The Sub-Committee agreed draft guidelines for the sampling of fuel oil for determination of compliance with Annex VI – Regulations for the prevention of air pollution by ships of MARPOL 73/78, together with an associated draft MEPC Circular, for submission to MEPC 46 in April 2001 for approval. The primary objective of the Guidelines is to establish an agreed method to obtain a representative sample of the fuel oil for combustion purposes delivered for use on board ships.

Regulation 18(3) of Annex VI to MARPOL 73/78 requires details of fuel oil for combustion purposes delivered to, and used on board the ship, to be recorded by means of a bunker delivery note.

Draft Guidelines for Ships Operating in Arctic Ice-covered Waters

The Sub-Committee agreed draft Guidelines for Ships Operating in Arctic Ice-Covered Waters and an associated draft MSC/MEPC Circular, pending input from other Sub-Committees.

The Guidelines are aimed at ensuring safe navigation of ships and the prevention of pollution in Arctic waters. Ships operating in the Arctic environment are exposed to a number of unique risks. Poor weather conditions and the relative lack of good charts, communication systems, and other navigational aids pose challenges for mariners. The remoteness of the areas makes rescue or clean-up operations difficult and costly. Cold temperatures may reduce the effectiveness of numerous components of the ship, ranging from deck machinery and emergency equipment to sea suctions. When ice is present, it can impose additional loads on the hull, propulsion system and appendages.

The Guidelines are therefore intended to address additional provisions deemed necessary for consideration beyond existing requirements of the SOLAS Convention in order to take into account the climatic conditions of Arctic ice-covered waters and to meet appropriate standards of maritime safety and pollution prevention.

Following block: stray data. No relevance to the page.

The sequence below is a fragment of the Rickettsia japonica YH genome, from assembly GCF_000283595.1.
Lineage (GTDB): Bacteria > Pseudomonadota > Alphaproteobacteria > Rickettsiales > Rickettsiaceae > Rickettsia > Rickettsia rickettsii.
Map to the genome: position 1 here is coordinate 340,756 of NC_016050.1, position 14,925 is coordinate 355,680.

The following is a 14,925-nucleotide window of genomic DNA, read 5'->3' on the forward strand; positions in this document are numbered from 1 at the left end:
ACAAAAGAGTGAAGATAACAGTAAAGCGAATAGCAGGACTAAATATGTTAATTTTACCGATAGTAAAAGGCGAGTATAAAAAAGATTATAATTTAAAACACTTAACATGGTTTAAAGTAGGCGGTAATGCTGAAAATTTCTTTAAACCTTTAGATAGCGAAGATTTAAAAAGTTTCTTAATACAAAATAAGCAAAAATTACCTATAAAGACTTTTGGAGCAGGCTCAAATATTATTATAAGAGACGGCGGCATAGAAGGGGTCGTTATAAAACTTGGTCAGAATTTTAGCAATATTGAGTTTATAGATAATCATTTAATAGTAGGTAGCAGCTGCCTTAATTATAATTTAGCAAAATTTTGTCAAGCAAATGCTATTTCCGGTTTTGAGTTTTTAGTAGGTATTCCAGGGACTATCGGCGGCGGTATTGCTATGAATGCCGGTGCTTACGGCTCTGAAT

The draft Guidelines cover design, outfitting and operation of relevant ships, including crewing by adequate numbers of suitably trained personnel.

Emergency towing guidelines – amendments agreed

The Sub-Committee agreed draft amendments to the Guidelines for emergency towing arrangements on tankers (resolution MSC.35(63)) to bring the guidelines into line with the amendments to SOLAS regulation II-1/3-4 adopted by the MSC at its 73rd session in December 2000.

The revised SOLAS regulation II-1/3-4 states that - as per the current regulation -emergency towing arrangements should be fitted at both ends on board every tanker of not less than 20,000 tonnes deadweight.

For tankers constructed on or after 1 July 2002:

  • the arrangements shall, at all times, be capable of rapid deployment in the absence of main power on the ship to be towed and easy connection to the towing ship. At least one of the emergency towing arrangements shall be pre-rigged ready for rapid deployment; and

  • emergency towing arrangements at both ends shall be of adequate strength taking into account the size and deadweight of the ship, and the expected forces during bad weather conditions. The design and construction and prototype testing of emergency towing arrangements shall be approved by the Administration, based on the Guidelines developed by the Organization.

Work on lifeboat accidents needed, says Sub-Committee

The Sub-Committee agreed to request the MSC to include a new work programme item on measures to prevent accidents with lifeboats, following submissions by several delegations reporting a significant number of casualties and serious injuries arising during lifeboat maintenance, inspection and drills.

The Sub-Committee concluded that the majority of accidents were related to failure or mal-operation of on-load release equipment. Many accidents were caused by poor maintenance or mal-adjustment of equipment which did not appear to comply with the existing provisions of SOLAS regulation III/20 (Operational readiness, maintenance and inspections), while some followed failures of communication and/or procedures. The causes of such accidents needed to be established and addressed as a matter of urgency.